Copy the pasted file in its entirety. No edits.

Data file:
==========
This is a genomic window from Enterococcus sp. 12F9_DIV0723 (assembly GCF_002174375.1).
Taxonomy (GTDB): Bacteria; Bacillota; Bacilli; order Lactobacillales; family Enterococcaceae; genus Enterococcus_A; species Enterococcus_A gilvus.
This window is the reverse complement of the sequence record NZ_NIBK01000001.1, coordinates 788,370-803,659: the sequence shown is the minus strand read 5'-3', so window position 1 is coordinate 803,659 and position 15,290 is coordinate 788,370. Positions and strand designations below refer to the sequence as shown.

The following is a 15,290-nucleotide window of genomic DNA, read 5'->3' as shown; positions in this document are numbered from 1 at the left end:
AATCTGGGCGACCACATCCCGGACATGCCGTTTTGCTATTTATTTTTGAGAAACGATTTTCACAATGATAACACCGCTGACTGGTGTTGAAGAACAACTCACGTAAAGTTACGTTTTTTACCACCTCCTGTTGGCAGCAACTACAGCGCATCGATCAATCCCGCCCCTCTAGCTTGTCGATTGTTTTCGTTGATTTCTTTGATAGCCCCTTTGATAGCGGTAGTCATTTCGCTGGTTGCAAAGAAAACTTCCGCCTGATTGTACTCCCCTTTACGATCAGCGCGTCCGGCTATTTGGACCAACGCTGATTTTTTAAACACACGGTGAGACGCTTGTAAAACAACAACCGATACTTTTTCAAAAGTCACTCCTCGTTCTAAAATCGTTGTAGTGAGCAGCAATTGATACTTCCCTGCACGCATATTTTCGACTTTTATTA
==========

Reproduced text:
This is a genomic window from Enterococcus sp. 12F9_DIV0723 (assembly GCF_002174375.1).
Taxonomy (GTDB): Bacteria; Bacillota; Bacilli; order Lactobacillales; family Enterococcaceae; genus Enterococcus_A; species Enterococcus_A gilvus.
This window is the reverse complement of the sequence record NZ_NIBK01000001.1, coordinates 788,370-803,659: the sequence shown is the minus strand read 5'-3', so window position 1 is coordinate 803,659 and position 15,290 is coordinate 788,370. Positions and strand designations below refer to the sequence as shown.

The following is a 15,290-nucleotide window of genomic DNA, read 5'->3' as shown; positions in this document are numbered from 1 at the left end:
AATCTGGGCGACCACATCCCGGACATGCCGTTTTGCTATTTATTTTTGAGAAACGATTTTCACAATGATAACACCGCTGACTGGTGTTGAAGAACAACTCACGTAAAGTTACGTTTTTTACCACCTCCTGTTGGCAGCAACTACAGCGCATCGATCAATCCCGCCCCTCTAGCTTGTCGATTGTTTTCGTTGATTTCTTTGATAGCCCCTTTGATAGCGGTAGTCATTTCGCTGGTTGCAAAGAAAACTTCCGCCTGATTGTACTCCCCTTTACGATCAGCGCGTCCGGCTATTTGGACCAACGCTGATTTTTTAAACACACGGTGAGACGCTTGTAAAACAACAACCGATACTTTTTCAAAAGTCACTCCTCGTTCTAAAATCGTTGTAGTGAGCAGCAATTGATACTTCCCTGCACGCATATTTTCGACTTTTATTA